// first element we added to the list is null.


public class Demo
    public event EventHandler StateChanged;

    protected virtual void OnStateChanged(EventArgs e)
        StateChanged(this, e); // Exception is thrown here 
                               // if no event handlers have been attached
                               // to StateChanged event

Bad Naming Conventions

If you would name class fields differently from locals you might have realized that you never initialized the field.

public class Form1 {
    private Customer customer;

    private void Form1_Load(object sender, EventArgs e) {
        Customer customer = new Customer();
        customer.Name = "John";

    private void Button_Click(object sender, EventArgs e) {

This can be solved by following the convention to prefix fields with an underscore:

private Customer _customer;

ASP.NET Page Life cycle

public partial class Issues_Edit : System.Web.UI.Page
    protected TestIssue myIssue;

    protected void Page_Load(object sender, EventArgs e)
        if (!IsPostBack)
            // Only called on first load, not when button clicked
            myIssue = new TestIssue(); 

    protected void SaveButton_Click(object sender, EventArgs e)
        myIssue.Entry = "NullReferenceException here!";

ASP.NET Session Values

// if the "FirstName" session value has not yet been set,
// then this line will throw a NullReferenceException
string firstName = Session["FirstName"].ToString();

ASP.NET MVC empty view models

If the exception occurs when referencing a property of @Model in an ASP.NET MVC view, you need to understand that the Model gets set in your action method, when you return a view. When you return an empty model (or model property) from your controller, the exception occurs when the views access it:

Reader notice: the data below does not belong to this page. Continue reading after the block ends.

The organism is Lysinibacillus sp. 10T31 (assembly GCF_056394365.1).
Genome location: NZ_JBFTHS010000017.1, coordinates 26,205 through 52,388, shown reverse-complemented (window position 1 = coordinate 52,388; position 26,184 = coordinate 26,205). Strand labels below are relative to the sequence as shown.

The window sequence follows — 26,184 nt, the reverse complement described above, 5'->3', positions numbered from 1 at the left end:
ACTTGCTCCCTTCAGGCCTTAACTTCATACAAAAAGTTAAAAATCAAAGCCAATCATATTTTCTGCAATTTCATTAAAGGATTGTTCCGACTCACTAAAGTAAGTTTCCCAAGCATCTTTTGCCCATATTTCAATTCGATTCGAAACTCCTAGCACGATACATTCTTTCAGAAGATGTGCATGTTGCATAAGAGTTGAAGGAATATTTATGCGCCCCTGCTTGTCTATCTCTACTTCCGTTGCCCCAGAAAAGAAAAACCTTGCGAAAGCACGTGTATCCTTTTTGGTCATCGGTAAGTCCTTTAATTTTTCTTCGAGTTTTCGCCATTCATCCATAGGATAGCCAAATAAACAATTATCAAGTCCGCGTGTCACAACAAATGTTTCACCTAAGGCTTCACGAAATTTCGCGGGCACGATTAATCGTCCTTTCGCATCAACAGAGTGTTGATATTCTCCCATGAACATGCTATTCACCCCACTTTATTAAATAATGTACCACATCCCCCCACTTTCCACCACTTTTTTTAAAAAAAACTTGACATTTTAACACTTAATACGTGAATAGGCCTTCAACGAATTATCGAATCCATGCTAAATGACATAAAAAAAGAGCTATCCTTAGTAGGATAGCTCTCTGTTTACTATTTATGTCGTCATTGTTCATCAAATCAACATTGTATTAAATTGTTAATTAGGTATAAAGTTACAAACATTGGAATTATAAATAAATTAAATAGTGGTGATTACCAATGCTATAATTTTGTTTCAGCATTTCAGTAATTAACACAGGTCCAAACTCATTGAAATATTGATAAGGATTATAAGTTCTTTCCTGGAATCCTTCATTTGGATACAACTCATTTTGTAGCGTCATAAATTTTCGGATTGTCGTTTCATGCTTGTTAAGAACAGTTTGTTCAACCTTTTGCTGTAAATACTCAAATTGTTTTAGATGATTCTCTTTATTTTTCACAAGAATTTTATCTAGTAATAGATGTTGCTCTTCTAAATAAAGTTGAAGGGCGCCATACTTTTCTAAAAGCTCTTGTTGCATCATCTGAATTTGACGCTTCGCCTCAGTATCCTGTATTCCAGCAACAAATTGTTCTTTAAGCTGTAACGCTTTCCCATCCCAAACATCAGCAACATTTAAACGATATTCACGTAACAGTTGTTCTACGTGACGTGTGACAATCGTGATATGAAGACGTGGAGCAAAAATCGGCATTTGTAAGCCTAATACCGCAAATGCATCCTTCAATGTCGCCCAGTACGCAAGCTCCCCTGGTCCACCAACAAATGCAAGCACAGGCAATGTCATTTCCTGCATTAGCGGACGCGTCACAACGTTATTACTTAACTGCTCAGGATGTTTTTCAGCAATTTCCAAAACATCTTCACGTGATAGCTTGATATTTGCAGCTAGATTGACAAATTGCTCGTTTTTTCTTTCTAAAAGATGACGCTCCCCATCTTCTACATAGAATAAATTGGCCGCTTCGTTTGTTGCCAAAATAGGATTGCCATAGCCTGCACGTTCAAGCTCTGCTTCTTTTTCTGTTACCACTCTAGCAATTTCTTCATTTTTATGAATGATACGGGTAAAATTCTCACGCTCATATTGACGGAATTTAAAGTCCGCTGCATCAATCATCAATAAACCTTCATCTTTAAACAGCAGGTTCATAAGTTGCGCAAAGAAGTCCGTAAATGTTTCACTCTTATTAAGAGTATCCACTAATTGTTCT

// Controller
public class Restaurant:Controller
    public ActionResult Search()
         return View();  // Forgot the provide a Model here.

// Razor view 
@foreach (var restaurantSearch in Model.RestaurantSearch)  // Throws.

WPF Control Creation Order and Events

WPF controls are created during the call to InitializeComponent in the order they appear in the visual tree. A NullReferenceException will be raised in the case of early-created controls with event handlers referencing late-created controls which are fired during InitializeComponent .

    <ComboBox Name="comboBox1" 
        <ComboBoxItem Content="Item 1" />
        <ComboBoxItem Content="Item 2" />
        <ComboBoxItem Content="Item 3" />

    <Label Name="label1" 
           Margin="10" />

Here comboBox1 is created before label1. If comboBox1_SelectionChanged attempts to reference label1, it will not yet have been created.

private void comboBox1_SelectionChanged(object sender, SelectionChangedEventArgs e)
    label1.Content = comboBox1.SelectedIndex.ToString(); // NullReference here!!

Changing the order of the declarations in the XAML (i.e., listing label1 before comboBox1, ignoring issues of design philosophy, would at least resolve the NullReferenceException here.

Cast with as

var myThing = someObject as Thing;

This doesn’t throw an InvalidCastException but returns a null when the cast fails (and when someObject is itself null). So be aware of that.

LINQ FirstOrDefault() and SingleOrDefault()

The plain versions First() and Single() throw exceptions when there is nothing. The “OrDefault” versions return null in that case. So be aware of that.


foreach throws when you try to iterate null collection. Usually caused by unexpected null result from methods that return collections.

 List list = null;    
 foreach(var v in list) { } // exception

More realistic example – select nodes from XML document. Will throw if nodes are not found but initial debugging shows that all properties valid:

 foreach (var node in myData.MyXml.DocumentNode.SelectNodes("//Data"))